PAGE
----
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, 121 (1-3), 25-30

Ghrelin Stimulates Motility in the Small Intestine of Rats Through Intrinsic Cholinergic Neurons

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Ghrelin Stimulates Motility in the Small Intestine of Rats Through Intrinsic Cholinergic Neurons

Therese Edholm et al. Regul Pept.

Abstract

Background and purpose: Ghrelin is a peptide discovered in endocrine cells of the stomach. Since ghrelin mRNA expression and plasma levels are elevated in the fasting state, we investigated the effects of ghrelin on the interdigestive migrating myoelectric complex (MMC) in the small intestine in vivo and compared with motor effects of ghrelin in vitro.

Methods: Sprague-Dawley rats were supplied with a venous catheter and bipolar electrodes in the duodenum and jejunum for electromyography of small intestine in awake rats. In organ baths, isometric contractions of segments of rat jejunum were studied.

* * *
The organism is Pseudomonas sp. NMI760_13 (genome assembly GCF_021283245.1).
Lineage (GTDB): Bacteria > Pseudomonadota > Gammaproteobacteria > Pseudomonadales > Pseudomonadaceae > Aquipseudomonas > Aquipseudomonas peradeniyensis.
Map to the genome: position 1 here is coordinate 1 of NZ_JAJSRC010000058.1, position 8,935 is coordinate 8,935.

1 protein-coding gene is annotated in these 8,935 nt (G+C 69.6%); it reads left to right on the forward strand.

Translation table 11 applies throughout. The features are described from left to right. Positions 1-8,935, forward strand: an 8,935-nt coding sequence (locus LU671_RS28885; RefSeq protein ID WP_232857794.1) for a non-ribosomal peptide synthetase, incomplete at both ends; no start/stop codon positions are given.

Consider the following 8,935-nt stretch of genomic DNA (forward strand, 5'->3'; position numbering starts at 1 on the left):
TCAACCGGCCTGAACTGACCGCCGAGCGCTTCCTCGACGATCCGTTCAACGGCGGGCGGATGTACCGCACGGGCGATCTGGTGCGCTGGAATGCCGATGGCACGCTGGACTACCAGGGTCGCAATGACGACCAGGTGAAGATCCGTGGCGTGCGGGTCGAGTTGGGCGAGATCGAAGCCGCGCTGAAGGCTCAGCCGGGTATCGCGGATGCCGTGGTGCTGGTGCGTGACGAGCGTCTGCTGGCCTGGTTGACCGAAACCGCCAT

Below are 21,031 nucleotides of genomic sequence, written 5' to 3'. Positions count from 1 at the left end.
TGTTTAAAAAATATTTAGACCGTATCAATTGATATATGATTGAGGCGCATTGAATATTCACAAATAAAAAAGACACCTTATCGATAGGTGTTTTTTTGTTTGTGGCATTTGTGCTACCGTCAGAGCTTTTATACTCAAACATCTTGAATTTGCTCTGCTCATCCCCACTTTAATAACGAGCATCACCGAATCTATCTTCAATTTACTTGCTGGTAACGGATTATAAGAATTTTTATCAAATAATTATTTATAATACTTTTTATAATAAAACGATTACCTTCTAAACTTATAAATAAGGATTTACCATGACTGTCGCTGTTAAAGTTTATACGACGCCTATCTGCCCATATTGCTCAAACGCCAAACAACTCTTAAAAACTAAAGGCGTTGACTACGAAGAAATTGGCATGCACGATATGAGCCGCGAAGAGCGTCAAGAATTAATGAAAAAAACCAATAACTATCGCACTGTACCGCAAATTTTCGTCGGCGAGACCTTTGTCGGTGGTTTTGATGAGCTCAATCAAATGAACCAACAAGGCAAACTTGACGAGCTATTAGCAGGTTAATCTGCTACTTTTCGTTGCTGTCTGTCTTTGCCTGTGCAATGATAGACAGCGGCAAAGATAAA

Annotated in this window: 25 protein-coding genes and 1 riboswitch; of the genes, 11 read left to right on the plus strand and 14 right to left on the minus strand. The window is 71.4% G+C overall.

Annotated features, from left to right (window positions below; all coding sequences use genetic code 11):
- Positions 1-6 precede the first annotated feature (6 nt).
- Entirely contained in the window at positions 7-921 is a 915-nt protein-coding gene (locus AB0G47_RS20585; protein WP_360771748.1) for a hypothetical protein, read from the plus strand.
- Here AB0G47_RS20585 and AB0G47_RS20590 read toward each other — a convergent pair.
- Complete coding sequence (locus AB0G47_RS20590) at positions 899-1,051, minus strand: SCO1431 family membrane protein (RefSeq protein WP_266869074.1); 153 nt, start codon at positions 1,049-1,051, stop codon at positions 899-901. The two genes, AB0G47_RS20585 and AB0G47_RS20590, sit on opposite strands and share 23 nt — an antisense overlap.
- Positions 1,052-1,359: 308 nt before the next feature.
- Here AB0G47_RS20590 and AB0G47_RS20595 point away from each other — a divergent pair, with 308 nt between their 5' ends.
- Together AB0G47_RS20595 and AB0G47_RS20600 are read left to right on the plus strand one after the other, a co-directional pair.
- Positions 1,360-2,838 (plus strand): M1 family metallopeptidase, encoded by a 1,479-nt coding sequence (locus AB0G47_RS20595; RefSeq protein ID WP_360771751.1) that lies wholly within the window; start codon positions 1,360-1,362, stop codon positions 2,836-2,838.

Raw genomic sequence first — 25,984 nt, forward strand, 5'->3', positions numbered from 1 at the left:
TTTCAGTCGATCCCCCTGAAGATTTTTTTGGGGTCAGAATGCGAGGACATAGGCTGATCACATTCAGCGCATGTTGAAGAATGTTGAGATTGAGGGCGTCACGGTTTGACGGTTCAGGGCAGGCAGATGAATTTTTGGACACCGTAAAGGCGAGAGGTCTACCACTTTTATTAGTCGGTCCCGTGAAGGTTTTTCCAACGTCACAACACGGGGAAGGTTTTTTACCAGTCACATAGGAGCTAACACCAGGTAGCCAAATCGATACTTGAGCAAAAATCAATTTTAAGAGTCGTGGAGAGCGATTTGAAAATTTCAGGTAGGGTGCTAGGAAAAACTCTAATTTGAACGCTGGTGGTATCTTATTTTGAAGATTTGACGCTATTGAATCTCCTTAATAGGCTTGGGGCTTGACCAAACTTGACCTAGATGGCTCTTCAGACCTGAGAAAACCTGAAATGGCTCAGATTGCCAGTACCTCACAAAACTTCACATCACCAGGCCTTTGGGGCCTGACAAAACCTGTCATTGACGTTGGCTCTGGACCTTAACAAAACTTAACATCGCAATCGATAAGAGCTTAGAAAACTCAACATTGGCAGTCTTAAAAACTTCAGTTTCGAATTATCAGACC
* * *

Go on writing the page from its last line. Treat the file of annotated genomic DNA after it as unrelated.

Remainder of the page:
Results: Ghrelin dose-dependently shortened the MMC cycle length at all three recording points. At the duodenal site, the interval shortened from 17.2+/-2.0 to 9.9+/-0.8 min during infusion of ghrelin (1000 pmol kg(-1) min(-1)) and at the jejunal site from 17.5+/-2.2 to 10.5+/-0.8 min. Ghrelin contracted the muscle strips with a pD2 of 7.97+/-0.47. Atropine (10(-6) M) in vitro and (1 mg kg(-1)) in vivo blocked the effect of ghrelin.

Conclusion: Ghrelin stimulates interdigestive motility through cholinergic neurons. Ghrelin also stimulates motility, in vitro, suggesting that ghrelin receptors are present in the intestinal neuromuscular tissue and mediate its effects via cholinergic mechanisms.

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